(2) The facts and circumstances surrounding this matter warrant a lesser sentence.  Specifically, the defendant was arrested with less than 1 gram of the controlled substances.  Further, the defendant was severely injured when the other individual shot a firearm at him.  He suffered 11 gunshot wounds and endured 21 surgeries prior to trial.  Given both the relatively small amount of contraband involved in this arrest and the extreme medical condition of the defendant, the Court will depart downward and impose a sentence of 2.5 years in the House of Correction.

The Commonwealth appealed this decision, arguing that the judge had no discretion to depart from the mandatory minimum sentence because the Legislature has exclusive power to prescribe sentencing penalties, and that separation of powers principles preclude a judge from disregarding the Legislature’s directive.  The Commonwealth also argued that sentencing guidelines recommended pursuant to G.L. c. 211E, which permit a judge to depart from a mandatory minimum sentence, have never been enacted by the Legislature, and thus could not be applied in this case.

In late December, the SJC solicited amicus briefs on “Whether a sentencing judge has discretion to depart from the mandatory minimum terms specified in G. L. c. 94C, § 32 (b), and § 32A (d), under the sentencing guidelines recommended pursuant to G. L. c. 211E or otherwise.”  A large number of organizations submitted amicus briefs making various arguments opposing mandatory minimum sentences, including separation of powers in government, the need for judicial discretion, individualized  and proportional sentencing, and the disparate impact of mandatory minimum drug laws on minority populations.  They also explained that mandatory minimums did not adequately serve the primary purposes of sentencing and argued for safety valves, similar to those in the Federal system and a number of other states, that permit judges to depart from mandatory minimum sentencing schemes under certain circumstances.

Until the decision is issued, it remains unclear why the SJC chose to take this case.  On one hand, it seems clear that the lower-court judge did not follow the law in her sentencing memorandum.  Or did the SJC see here an opportunity to make changes to the current state of mandatory minimum sentencing in the Commonwealth?  From a policy perspective, the BBA has long opposed mandatory minimum sentencing, so we are particularly interested to see if the Court uses this case as a vehicle to move the ball on this issue.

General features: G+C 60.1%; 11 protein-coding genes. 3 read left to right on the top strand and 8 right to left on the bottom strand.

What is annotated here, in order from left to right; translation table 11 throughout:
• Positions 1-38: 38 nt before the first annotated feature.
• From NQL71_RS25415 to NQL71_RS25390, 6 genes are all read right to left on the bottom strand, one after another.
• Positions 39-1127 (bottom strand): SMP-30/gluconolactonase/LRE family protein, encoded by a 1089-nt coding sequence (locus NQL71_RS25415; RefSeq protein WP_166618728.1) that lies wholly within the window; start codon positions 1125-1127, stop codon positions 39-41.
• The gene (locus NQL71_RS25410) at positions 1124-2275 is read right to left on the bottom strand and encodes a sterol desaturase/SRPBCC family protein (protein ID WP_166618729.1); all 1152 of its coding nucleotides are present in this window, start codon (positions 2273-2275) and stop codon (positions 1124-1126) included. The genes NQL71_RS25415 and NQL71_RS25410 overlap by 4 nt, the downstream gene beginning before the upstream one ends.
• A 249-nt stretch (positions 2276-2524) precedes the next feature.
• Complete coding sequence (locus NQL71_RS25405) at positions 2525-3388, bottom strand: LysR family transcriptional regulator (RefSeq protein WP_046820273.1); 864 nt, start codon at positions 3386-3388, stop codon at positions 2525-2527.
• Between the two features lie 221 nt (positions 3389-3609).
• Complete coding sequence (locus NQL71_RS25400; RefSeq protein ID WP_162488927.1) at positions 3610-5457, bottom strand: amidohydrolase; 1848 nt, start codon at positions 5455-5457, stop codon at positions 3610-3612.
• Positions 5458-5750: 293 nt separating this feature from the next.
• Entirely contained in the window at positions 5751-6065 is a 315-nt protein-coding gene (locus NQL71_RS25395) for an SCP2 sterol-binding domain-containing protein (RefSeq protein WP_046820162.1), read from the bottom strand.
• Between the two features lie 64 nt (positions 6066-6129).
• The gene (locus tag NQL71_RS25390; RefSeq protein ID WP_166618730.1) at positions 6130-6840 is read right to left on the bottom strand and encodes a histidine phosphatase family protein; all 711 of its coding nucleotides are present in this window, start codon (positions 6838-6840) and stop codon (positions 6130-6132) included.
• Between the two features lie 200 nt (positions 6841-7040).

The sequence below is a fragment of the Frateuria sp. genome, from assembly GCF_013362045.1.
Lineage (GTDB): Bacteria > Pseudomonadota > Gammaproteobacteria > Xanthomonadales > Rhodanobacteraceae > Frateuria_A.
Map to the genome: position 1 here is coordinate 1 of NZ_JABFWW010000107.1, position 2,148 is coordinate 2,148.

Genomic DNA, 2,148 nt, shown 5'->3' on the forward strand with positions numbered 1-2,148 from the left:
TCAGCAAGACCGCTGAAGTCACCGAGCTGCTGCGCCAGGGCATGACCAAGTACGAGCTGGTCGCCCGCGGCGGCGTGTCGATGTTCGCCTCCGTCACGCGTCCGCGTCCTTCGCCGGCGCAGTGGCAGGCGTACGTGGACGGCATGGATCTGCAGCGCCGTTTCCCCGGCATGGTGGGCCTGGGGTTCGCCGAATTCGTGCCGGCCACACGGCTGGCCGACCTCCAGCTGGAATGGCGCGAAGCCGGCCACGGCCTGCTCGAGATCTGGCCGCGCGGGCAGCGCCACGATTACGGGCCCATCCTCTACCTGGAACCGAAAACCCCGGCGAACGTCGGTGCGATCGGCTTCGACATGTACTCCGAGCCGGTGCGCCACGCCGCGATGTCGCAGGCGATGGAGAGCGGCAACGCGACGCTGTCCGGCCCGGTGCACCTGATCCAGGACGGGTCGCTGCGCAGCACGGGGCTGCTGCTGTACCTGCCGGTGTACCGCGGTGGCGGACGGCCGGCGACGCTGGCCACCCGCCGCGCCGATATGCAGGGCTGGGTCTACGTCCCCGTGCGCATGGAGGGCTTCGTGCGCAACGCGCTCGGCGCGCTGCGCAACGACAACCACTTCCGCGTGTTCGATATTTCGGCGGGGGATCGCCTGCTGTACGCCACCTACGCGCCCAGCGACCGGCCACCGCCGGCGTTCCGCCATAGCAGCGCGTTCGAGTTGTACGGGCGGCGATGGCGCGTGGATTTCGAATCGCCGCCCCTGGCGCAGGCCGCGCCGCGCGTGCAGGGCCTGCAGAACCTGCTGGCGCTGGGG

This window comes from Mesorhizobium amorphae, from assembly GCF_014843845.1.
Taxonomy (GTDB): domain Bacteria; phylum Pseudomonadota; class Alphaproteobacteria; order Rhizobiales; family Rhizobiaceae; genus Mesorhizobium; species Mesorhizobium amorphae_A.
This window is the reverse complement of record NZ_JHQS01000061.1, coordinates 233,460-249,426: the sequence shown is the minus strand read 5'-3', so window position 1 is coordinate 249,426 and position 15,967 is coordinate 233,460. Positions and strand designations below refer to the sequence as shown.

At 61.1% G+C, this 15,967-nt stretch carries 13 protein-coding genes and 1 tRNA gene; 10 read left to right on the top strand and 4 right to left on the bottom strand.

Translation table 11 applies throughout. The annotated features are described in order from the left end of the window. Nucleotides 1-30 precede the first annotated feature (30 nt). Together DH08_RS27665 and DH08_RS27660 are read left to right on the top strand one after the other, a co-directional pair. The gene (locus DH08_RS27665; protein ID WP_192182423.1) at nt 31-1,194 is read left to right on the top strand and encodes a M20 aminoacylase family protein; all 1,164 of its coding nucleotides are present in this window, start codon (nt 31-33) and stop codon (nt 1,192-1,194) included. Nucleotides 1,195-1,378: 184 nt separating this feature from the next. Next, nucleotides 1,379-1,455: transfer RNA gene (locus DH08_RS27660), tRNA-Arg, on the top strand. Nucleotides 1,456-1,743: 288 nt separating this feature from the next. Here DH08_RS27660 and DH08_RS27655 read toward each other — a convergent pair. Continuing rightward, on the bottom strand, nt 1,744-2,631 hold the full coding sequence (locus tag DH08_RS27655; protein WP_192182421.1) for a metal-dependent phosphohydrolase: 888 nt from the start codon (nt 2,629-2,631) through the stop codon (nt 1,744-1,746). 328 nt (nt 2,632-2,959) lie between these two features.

Drug Lab Scandal Solutions

Bridgeman v. District Attorney (SJC-12157) is the latest in the string of cases related to the Annie Dookhan/Hinton Drug Lab scandal, in which convicted chemist Annie Dookhan tainted tens of thousands of drug samples submitted for analysis in criminal cases.  This story broke publicly around 2012, and since then, the Court, CPCS, and the seven District Attorneys (DAs) with affected cases have all struggled with how to handle the voluminous issues that arose.  First, there was the issue of case identification.  Attorney David Meier was assigned the task of gathering information from the drug lab records.  He found that roughly 40,000 samples were affected by Dookhan’s actions.  Over time, that list has been translated into a list of more than 20,000 individuals whose cases remain in limbo.  While the SJC has chipped away at this case slightly, such as through the hard work of a number of retired judges, including BBA Council member, Judge Margaret Hinkle, conducting special drug lab hearings, the remaining numbers are still considerable.

In 2014, the SJC held in Commonwealth v. Scott (SJC-11465) that every person convicted with Annie Dookhan serving as either the primary or secondary chemist was entitled to a presumption of government misconduct tainting their case, meaning that they wouldn’t have to prove that Dookhan acted illicitly in their specific cases.  In their brief for this case, CPCS recommended a “global remedy” to presumptively vacate all convictions of the impacted defendants, with exceptions in a small number of certain cases.

The current case, Bridgeman has been addressed in pieces.  In May 2015, the SJC issued its decision on one issue – whether Dookhan defendants who wanted to withdraw guilty pleas could face additional sanctions.  The Court created an “exposure gap” to prevent chilling of defendants bringing their cases, such that defendants seeking post-conviction relief could not be convicted of more serious offenses or face harsher sentences than previously imposed.  The remaining issue to be addressed in the still pending Bridgeman case (SJC-12157) is whether there has been unconstitutional delay in dealing with the class of cases impacted by the Dookhan scandal, given that this case was filed in 2015, nearly 15 years after the misconduct began, and four years from the public revelation.

We are very interested to see how the Court deals with this case.  Will they adopt a “global solution”?  Or will they opt to handle the more than 20,000 cases on a case-by-case basis?  If the latter, how will the justice system (courts, appointed counsel, DAs, …) handle a potentially unwieldy number of these appeals by Dookhan defendants?  How will impacted defendants be given notice of this outcome and of their rights?  This case seems to carry even greater potential significance given the revelations of evidence issues in the Sonia Farak drug lab scandal and, most recently, the Braintree Police Department.